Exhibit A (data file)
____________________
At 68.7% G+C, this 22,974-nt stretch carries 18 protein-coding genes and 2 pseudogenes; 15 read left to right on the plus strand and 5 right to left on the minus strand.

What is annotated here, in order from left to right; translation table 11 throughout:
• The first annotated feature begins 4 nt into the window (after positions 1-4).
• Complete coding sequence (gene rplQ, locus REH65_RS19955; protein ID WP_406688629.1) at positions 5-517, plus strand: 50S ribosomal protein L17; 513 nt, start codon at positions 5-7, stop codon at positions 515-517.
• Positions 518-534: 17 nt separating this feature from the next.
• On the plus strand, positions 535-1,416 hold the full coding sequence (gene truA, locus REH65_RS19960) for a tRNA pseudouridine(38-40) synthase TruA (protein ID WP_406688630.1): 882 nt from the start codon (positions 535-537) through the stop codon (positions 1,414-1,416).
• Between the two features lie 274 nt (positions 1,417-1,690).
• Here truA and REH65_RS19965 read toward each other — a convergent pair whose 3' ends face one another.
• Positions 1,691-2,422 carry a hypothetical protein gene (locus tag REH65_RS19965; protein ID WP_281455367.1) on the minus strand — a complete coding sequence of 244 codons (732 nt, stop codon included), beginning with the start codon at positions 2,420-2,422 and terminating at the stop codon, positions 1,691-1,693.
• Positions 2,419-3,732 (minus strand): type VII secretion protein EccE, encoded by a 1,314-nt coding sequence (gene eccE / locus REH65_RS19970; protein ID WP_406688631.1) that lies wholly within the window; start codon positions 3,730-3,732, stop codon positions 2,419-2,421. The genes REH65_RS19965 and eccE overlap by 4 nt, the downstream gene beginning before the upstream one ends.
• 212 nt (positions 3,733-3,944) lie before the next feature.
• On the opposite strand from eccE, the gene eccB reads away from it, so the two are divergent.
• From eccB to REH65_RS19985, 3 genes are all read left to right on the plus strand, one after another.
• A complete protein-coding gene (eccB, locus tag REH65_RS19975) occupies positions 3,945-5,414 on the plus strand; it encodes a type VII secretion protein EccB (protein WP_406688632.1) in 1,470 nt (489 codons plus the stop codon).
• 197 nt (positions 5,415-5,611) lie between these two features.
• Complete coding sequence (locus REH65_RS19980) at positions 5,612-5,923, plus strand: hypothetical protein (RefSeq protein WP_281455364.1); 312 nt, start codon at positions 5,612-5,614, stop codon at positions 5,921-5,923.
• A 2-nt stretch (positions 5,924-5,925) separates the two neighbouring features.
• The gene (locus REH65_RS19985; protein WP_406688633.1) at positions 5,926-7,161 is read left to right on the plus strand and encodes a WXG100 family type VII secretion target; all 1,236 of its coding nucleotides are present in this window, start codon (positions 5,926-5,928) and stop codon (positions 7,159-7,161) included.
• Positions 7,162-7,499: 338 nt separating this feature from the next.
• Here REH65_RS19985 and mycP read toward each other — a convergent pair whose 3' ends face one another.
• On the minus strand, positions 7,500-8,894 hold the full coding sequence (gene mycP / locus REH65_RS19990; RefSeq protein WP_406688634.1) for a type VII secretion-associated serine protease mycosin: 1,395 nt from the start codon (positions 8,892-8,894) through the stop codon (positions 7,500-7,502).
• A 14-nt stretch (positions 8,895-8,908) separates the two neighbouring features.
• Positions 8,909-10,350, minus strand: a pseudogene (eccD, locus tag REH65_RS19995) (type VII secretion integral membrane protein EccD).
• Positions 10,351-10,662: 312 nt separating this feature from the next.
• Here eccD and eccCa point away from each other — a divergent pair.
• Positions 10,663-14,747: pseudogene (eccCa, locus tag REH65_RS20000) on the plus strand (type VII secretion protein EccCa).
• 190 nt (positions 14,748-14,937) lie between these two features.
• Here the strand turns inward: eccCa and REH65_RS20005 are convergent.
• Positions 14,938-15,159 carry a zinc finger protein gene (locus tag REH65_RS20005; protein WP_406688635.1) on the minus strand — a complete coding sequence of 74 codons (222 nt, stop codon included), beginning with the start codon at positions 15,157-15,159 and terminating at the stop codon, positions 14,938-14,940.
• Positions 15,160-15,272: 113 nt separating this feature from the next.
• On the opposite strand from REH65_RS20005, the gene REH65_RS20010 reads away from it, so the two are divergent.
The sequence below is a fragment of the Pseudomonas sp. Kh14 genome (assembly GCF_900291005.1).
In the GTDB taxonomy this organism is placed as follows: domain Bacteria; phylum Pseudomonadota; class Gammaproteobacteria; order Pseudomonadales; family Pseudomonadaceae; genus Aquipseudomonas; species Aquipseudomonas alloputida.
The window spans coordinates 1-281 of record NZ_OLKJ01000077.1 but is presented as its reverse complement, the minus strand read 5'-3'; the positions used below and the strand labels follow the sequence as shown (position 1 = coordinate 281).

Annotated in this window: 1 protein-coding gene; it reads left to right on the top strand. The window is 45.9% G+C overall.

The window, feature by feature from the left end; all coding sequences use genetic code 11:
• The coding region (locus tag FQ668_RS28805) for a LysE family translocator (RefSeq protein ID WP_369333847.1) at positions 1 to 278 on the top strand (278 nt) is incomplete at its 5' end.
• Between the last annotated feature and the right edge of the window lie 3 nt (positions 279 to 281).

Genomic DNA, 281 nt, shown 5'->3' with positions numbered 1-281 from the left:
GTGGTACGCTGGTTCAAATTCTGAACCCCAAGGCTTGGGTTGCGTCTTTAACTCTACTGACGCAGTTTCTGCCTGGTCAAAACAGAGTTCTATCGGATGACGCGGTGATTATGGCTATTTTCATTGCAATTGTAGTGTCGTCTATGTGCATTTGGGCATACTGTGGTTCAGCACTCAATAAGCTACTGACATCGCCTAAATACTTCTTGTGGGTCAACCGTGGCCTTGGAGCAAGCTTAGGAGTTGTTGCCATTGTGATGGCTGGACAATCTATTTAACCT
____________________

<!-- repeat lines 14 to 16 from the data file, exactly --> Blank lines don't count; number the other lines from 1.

• A complete protein-coding gene (eccB, locus tag REH65_RS19975) occupies positions 3,945-5,414 on the plus strand; it encodes a type VII secretion protein EccB (protein WP_406688632.1) in 1,470 nt (489 codons plus the stop codon).
• 197 nt (positions 5,415-5,611) lie between these two features.
• Complete coding sequence (locus REH65_RS19980) at positions 5,612-5,923, plus strand: hypothetical protein (RefSeq protein WP_281455364.1); 312 nt, start codon at positions 5,612-5,614, stop codon at positions 5,921-5,923.